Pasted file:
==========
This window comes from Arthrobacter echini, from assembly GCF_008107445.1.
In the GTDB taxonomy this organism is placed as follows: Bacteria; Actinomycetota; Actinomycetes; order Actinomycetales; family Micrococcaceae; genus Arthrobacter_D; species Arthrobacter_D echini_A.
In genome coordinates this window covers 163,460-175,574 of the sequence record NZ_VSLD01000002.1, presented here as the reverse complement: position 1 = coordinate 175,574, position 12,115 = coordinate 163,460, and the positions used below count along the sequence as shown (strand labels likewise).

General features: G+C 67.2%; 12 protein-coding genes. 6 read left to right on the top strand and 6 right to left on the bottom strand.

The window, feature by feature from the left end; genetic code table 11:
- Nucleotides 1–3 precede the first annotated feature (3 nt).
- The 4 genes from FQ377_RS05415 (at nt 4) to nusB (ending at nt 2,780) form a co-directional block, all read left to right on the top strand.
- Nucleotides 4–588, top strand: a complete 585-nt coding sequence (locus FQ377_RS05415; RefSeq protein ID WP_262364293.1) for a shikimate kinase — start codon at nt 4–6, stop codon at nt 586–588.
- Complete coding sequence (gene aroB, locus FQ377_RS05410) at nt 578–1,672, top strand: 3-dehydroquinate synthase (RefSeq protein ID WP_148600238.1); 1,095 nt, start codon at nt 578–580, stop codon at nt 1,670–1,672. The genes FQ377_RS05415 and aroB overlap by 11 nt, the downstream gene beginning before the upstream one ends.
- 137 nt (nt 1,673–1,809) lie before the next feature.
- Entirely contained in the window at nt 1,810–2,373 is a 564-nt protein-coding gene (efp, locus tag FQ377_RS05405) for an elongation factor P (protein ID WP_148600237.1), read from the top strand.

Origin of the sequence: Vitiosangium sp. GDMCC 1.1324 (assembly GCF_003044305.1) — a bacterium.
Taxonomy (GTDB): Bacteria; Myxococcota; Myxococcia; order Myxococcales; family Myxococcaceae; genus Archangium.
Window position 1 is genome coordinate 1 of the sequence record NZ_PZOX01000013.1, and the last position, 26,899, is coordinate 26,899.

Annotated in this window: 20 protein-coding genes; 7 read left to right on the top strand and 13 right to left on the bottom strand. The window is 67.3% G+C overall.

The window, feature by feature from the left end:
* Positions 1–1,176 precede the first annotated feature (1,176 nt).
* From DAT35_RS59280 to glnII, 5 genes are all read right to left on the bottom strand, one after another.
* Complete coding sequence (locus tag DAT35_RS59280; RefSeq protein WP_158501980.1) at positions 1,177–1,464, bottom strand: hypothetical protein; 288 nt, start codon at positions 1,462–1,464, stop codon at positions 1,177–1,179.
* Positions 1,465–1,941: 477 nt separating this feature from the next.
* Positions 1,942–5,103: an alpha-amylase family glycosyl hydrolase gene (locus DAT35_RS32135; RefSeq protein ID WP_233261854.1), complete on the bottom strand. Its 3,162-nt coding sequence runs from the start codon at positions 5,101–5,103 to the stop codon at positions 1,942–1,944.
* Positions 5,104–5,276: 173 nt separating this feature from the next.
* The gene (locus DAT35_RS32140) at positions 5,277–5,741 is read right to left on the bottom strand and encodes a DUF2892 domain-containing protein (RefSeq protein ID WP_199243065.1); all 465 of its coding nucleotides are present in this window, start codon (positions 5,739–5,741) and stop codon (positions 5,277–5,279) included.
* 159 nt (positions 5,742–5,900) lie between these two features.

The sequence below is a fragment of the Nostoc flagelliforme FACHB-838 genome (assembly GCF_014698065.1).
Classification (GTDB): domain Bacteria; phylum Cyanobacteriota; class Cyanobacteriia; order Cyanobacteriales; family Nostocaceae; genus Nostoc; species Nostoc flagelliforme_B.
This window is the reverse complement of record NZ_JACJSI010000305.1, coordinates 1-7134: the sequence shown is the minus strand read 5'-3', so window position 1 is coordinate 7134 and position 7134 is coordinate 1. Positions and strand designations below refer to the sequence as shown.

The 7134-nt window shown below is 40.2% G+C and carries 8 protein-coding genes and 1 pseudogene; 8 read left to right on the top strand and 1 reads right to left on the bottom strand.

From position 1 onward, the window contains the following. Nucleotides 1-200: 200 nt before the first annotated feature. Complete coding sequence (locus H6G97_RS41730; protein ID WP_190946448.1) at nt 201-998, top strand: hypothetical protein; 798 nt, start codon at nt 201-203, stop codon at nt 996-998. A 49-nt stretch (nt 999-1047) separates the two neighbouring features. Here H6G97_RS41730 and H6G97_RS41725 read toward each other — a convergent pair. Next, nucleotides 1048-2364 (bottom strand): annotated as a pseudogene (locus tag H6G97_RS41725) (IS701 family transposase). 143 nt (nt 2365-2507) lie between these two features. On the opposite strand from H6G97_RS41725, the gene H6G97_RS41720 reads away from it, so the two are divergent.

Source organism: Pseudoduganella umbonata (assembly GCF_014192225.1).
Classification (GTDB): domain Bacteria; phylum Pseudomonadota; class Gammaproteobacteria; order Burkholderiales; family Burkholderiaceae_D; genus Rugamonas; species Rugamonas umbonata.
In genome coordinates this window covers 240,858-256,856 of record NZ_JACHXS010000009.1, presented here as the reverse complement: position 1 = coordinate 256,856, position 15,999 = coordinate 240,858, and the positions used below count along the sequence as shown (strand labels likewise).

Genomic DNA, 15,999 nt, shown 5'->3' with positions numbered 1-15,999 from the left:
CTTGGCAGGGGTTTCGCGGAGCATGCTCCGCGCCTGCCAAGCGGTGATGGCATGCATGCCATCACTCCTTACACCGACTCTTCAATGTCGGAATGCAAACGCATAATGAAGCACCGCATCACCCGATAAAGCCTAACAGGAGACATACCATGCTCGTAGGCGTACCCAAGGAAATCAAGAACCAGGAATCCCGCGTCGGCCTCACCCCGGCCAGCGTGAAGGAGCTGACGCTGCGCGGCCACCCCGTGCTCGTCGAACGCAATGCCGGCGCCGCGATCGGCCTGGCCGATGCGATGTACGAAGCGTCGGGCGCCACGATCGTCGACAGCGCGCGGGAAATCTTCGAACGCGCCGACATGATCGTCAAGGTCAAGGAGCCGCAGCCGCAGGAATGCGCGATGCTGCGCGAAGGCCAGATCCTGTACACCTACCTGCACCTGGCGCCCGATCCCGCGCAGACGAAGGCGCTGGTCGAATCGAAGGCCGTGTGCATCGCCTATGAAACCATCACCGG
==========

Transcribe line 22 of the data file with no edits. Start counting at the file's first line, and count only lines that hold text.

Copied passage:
* Positions 5,104–5,276: 173 nt separating this feature from the next.